Reviewed by JONATHAN LEWIS:         

STORM WARNING. Warner Brothers, 1951. Ginger Rogers, Ronald Reagan, Doris Day, Steve Cochran, Hugh Sanders. Screenplay: Daniel Fuchs & Richard Brooks. Director: Stuart Heisler.


   As much a cultural artifact as it is a film, Storm Warning (1951) is about a big city woman who witnesses a murder in a small town, the KKK’s stranglehold on otherwise decent people, and a county prosecutor’s determination to both solve a murder and to bring down the local Klan. Directed by Stuart Heisler (The Hurricane) and starring Ginger Rogers, Ronald Reagan, Doris Day, and Steve Cochran, the film is both a captivating tale of suspense and a cinematic jeremiad against the Klan’s role in the post-war South.

   With a screenplay written by Richard Brooks (Elmer Gantry) and Daniel Fuchs (Criss Cross), Storm Warning is notable for its strong anti-Klan message, its bleak depiction of the mores of a particular slice of small town America, and its tragic, downbeat ending.

   Indeed, shadowy black and white cinematography, a setting with dark streets, a neon-lit diner, and an abandoned bus terminal, and a brutal on screen murder, signal Storm Warning’s arrival as a film noir. After about forty minutes or so, however, the film morphs into a middling courtroom melodrama more suited for television than for the big screen. It then reverts to noir, albeit of an even darker shade, for film’s shockingly violent and tragic conclusion.


   The plot’s basics are as follows. A bus is passing through the small southern town of Rockpoint. One of the passengers, a dress model named Marsha Mitchell (Ginger Rogers), has a sister in town. Since she hasn’t seen her sister in person for two years, she decides to get off the bus in hopes of catching up with her sibling, promising her traveling companion that she’ll catch up with him soon.

   Something seems eerily wrong with the town. The guy who checks luggage at the bus terminal is in a hurry to close up, the local cab driver has no interest in driving his cab, and a diner is closing unusually early. Without a cab to take her to the recreation center where her sister works, Mitchell has to walk alone through the town’s dark, abandoned streets.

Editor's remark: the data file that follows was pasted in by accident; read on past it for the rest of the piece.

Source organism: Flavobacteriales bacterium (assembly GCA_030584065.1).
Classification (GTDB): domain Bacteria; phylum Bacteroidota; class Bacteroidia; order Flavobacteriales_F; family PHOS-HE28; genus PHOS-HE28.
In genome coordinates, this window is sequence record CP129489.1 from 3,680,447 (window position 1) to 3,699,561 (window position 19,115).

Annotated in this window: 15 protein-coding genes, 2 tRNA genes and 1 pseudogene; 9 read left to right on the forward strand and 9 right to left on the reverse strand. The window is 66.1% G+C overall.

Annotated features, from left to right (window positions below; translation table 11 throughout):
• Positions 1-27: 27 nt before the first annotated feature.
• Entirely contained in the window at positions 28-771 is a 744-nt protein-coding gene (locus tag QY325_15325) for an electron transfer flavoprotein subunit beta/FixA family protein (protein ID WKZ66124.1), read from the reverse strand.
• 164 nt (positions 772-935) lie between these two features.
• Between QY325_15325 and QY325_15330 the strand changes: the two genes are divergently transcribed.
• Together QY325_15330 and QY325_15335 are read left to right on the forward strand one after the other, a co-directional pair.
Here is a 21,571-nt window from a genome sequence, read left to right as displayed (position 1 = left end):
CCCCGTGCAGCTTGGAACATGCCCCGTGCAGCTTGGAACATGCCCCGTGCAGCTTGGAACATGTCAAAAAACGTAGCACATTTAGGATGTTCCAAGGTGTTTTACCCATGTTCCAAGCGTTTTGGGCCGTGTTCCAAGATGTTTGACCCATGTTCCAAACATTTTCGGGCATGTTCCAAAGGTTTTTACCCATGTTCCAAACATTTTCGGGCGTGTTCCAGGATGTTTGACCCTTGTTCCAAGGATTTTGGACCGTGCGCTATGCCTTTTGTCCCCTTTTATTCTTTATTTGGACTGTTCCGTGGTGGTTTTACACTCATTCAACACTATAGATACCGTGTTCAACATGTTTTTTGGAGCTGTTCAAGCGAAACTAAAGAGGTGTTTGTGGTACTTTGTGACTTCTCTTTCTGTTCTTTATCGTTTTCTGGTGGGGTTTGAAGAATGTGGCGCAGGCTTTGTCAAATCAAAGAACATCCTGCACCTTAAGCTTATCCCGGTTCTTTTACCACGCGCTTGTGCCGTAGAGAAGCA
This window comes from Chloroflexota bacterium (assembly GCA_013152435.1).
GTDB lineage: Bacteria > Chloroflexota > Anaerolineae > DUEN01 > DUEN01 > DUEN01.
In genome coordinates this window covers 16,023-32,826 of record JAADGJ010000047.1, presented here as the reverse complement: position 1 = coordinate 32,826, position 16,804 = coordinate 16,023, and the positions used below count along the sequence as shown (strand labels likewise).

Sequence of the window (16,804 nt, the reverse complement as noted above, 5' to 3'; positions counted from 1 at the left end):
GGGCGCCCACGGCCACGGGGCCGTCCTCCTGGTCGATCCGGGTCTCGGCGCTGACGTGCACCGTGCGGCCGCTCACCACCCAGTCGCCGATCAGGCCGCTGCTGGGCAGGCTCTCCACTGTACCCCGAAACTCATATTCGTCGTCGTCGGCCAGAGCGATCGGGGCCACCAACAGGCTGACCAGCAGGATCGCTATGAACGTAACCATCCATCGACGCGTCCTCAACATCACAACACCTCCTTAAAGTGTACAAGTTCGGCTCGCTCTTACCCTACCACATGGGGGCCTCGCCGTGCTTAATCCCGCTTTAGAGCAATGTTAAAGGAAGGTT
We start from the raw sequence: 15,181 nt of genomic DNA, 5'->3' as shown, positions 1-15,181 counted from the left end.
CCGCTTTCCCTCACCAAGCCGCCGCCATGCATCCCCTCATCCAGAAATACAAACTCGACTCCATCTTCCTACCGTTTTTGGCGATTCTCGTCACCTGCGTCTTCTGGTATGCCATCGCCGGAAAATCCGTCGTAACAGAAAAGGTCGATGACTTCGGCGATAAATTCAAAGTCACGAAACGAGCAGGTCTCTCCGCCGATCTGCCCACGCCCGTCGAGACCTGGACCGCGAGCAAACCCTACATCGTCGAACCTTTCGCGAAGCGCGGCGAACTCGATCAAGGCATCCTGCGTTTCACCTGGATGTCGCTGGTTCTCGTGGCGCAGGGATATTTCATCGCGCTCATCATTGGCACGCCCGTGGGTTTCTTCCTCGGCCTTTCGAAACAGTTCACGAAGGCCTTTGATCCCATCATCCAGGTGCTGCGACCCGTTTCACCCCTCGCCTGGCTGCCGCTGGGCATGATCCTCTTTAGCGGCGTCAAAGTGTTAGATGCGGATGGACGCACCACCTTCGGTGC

Soon Mitchell witnesses a scuffle outside the local jail. Klansmen are beating a print journalist, Walter Adams, who had been imprisoned on possibly trumped up charges after investigating the Klan. Mitchell witnesses the violence and tries to hide. Things go from bad to worse when one of the Klansman, his hood removed, shoots and kills the reporter.


   Mitchell finally makes her way to her sister’s house. While catching up, she learns that her sister, Lucy Rice (Doris Day in an early non-singing role), is not only happily married, but also pregnant. Soon, her sister’s loser husband, Hank (Steve Cochran), comes home. Not only do we learn that he has an alcohol problem; he’s also the same guy who shot and killed the reporter.

   Marsha Mitchell has an ethical dilemma. Does she admit that she knows what the husband did? Does she tell the authorities? What responsibility does she have to ensuring her sister’s happiness? What responsibility does she have to tell the truth? What would the consequences be of each possible choice? The movie deals with these very questions.

   Tasked with solving the murder is the local district attorney, Burt Rainey (Ronald Reagan), who is well aware that many of his former high school classmates and neighbors are either in the Klan or are afraid to say anything negative about them.

   Rainey is determined, however, to seek justice for Walter Adams. He doesn’t think much of the Klan, essentially viewing it as a corrupt racket. Eventually, Rainey learns that Marsha Mitchell had witnessed the crime and orders her to a coroner’s inquest. From there, the film takes several twists and turns, only to culminate in an especially noir ending that takes place at a chillingly realistic looking Klan rally out in the woods.


   As I viewed Storm Warning, several things struck me. First, despite its clear anti-Klan message, there are no explicit references to the Klan’s racism. The viewer is supposed to understand what the Klan is and what it does. This is no Mississippi Burning.

   More notable is the fact that the Klan is presented as a corrupt, fraudulent organization rather than as a vehicle for hate. There are also very few non-white faces in the film. Likewise, not a single character has a Southern accent. Finally, the film is notable for its almost complete lack of levity. Except for a moment in which Rainey’s mother notes that she didn’t vote for her son in his election for district attorney, but would do in the future, the film has almost no memorable humorous or happy moments.

   Reagan succeeds in portraying Rainey as a lonesome warrior for good. Steve Cochran portrays Hank Rice as almost too stupid to be truly evil. The two female leads, Ginger Rogers and Doris Day, portray sisters who have completely different personalities. While Mitchell (Rogers) is guarded and cynical, Rice (Day) is ebullient and distressingly naïve.

   Storm Warning is very dark, unhappy, and claustrophobic film. But it’s not one a viewer will soon forget. If you choose to watch it, the violence of last ten minutes or so will probably stay in your mind for some time to come. I’m pretty sure that’s what the screenwriters wanted.